John Degenkolb says spat with Michael Matthews is a 'cleared up situation'

John Degenkolb and Michael Matthews had an altercation at the end of stage 16 of the Tour de France

Michael Matthews and John Degenkolb sprint towards the line on stage 16 of the Tour de France
(Image credit: ASO/Bruno Bade)

John Degenkolb has said that he and Michael Matthews have spoken since their altercation at the end of stage 16 of the Tour de France.

After the finish in Romans-sur-Isère, which Matthews (Team Sunweb) won by a wheel's length, TV footage caught Degenkolb riding alongside Matthews and appearing to strike him on the back of the head and left ear.

It is assumed that Degenkolb was upset about Matthews' sprint, and the post-race incident angered the Australian who said "I don’t think it’s very sportsmanlike.”

At the finish of stage 17, outside his team's hotel, Degenkolb told Cycling Weekly: "We spoke this morning."

Questioned on what his view was on the situation, the Trek-Segafredo rider refused to go into detail, saying: "Yesterday is yesterday and today is another day."

The 2015 Paris-Roubaix winner was reluctant to speak about the spat. Asked what he and Matthews spoke about in their exchange, he replied: "I think we have spoken already enough about it. The situation is over. It's a cleared up situation."

Degenkolb is likely to have two further chances of beating Matthews before the Tour finishes.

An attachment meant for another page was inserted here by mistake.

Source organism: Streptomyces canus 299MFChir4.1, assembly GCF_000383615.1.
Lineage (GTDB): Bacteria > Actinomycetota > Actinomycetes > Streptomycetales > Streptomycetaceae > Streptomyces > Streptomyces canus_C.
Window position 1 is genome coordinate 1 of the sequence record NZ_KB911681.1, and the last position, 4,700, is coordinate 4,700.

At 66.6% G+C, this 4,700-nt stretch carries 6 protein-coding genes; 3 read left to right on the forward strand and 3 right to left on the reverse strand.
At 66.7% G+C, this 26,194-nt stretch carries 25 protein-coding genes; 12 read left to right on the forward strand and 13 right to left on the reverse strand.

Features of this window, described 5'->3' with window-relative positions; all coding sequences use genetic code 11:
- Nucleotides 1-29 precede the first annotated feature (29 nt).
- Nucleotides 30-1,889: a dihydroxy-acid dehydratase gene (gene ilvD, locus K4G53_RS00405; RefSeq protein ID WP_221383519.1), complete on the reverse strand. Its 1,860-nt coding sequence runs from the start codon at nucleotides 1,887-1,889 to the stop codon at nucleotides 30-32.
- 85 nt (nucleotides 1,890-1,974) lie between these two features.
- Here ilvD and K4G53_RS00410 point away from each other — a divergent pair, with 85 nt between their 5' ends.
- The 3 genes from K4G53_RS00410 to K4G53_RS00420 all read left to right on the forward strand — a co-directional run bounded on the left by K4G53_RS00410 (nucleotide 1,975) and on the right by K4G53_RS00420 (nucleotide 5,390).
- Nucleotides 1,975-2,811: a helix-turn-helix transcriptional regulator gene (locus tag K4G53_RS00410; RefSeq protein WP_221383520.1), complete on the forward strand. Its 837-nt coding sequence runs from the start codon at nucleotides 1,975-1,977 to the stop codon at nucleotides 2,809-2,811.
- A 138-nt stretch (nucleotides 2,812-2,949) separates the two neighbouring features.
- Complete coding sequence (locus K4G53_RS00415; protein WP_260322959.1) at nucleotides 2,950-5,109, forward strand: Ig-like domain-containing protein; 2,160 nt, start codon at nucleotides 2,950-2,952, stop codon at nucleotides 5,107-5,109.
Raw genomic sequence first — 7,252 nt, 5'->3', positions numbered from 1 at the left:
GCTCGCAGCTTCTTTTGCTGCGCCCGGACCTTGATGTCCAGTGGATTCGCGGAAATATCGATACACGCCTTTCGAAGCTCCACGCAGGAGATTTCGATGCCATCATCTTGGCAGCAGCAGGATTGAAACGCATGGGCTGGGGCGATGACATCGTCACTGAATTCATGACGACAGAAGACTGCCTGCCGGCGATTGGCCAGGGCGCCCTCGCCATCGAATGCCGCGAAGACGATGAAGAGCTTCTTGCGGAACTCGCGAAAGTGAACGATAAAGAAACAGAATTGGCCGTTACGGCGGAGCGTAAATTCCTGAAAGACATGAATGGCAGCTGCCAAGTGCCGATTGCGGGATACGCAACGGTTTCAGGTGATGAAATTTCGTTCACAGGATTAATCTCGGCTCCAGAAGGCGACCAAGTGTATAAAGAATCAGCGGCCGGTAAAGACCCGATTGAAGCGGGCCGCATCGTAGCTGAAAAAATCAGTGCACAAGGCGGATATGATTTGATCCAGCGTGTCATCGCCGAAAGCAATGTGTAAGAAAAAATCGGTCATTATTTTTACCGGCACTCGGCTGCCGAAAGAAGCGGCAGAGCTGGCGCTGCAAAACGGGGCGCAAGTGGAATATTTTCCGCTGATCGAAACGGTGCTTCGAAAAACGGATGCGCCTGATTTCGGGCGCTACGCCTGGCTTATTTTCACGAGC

Friday's stage to Salon-de-Provence should end in a sprint, while Sunday's stage in Paris is expected to be contested by the remaining sprinters, including green jersey incumbent Matthews, Degenkolb and André Greipel (Lotto-Soudal).

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Chris Marshall-Bell

Chris first started writing for Cycling Weekly in 2013 on work experience and has since become a regular name in the magazine and on the website. Reporting from races, long interviews with riders from the peloton and riding features drive his love of writing about all things two wheels.

Probably a bit too obsessed with mountains, he was previously found playing and guiding in the Canadian Rockies, and now mostly lives in the Val d’Aran in the Spanish Pyrenees where he’s a ski instructor in the winter and cycling guide in the summer. He almost certainly holds the record for the most number of interviews conducted from snowy mountains.